GRAZIER Margie Neill, 61, has been doing contract fencing and mustering to raise the money to keep her Surat cattle property going.
But she now faces the prospect of selling her 260 head of cattle, closing Newstead down and living out her life there because she will never be able to sell the place.
Ms Neill expects to be a victim of the Bligh Government's moratorium on regrowth clearing that is likely to lead to tougher rules covering removal.
Unlike other places, hers will not be exempt because she has not lodged a property map of assessable vegetation with the Natural Resources Department. She admits it is her own fault but seven years of drought and very little income meant she couldn't afford to prepare one.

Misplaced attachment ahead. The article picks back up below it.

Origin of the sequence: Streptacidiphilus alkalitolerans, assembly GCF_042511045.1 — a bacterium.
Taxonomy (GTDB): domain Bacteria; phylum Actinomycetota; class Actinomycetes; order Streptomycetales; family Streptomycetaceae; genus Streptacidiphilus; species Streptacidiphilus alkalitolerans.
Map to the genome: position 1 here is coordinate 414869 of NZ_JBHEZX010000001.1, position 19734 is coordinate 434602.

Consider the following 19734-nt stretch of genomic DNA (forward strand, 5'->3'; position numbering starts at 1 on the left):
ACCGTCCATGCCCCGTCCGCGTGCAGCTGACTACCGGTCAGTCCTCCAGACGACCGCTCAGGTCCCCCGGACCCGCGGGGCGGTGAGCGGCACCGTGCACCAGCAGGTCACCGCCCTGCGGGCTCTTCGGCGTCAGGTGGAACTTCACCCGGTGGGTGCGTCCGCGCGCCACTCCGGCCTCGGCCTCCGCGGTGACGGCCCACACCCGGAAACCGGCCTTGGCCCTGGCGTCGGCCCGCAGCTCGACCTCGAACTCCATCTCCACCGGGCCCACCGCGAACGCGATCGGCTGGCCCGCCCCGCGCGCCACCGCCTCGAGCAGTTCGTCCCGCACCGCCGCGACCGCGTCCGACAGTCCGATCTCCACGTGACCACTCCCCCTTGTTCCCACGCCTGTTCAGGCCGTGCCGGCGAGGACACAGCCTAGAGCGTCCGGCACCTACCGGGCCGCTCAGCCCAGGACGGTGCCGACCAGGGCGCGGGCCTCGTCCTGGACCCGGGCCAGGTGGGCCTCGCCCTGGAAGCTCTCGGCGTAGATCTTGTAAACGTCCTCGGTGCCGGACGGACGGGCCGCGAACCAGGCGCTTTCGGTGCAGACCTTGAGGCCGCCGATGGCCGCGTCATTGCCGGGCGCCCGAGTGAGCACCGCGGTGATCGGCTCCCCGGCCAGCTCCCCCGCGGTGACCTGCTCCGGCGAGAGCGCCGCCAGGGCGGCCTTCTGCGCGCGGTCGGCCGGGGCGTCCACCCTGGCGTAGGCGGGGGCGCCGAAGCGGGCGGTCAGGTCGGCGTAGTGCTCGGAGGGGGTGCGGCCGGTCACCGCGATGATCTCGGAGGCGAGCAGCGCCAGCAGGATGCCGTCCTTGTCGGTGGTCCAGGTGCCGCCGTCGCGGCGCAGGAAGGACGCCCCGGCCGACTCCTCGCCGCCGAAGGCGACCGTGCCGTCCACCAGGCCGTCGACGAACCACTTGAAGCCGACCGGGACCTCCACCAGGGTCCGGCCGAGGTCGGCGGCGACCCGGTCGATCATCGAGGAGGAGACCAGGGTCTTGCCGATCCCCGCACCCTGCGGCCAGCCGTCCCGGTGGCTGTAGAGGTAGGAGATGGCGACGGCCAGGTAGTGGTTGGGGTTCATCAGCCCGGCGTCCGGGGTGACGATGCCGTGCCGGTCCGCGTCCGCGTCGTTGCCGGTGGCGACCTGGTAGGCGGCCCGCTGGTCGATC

And she fears that will lock up 40% of her 4046ha of "mongrel" sandalwood and box regrowth.
"If I cannot develop that land I will have to put off my employee who lives in a family of seven in accommodation I provide along with electricity," Ms Neill said. "There will be no point trying to improve the property further as it will have no value and I will just have to spend the rest of my life here as it will be impossible to sell. Who would buy something where so much land is locked up?"
Yet Natural Resources Minister Stephen Robertson had said any tighter controls on regrowth management "would have no impact on rural production".
Opposition frontbencher Howard Hobbs said that if the Government was going to lock up more land, the owners should be adequately compensated for lost development rights.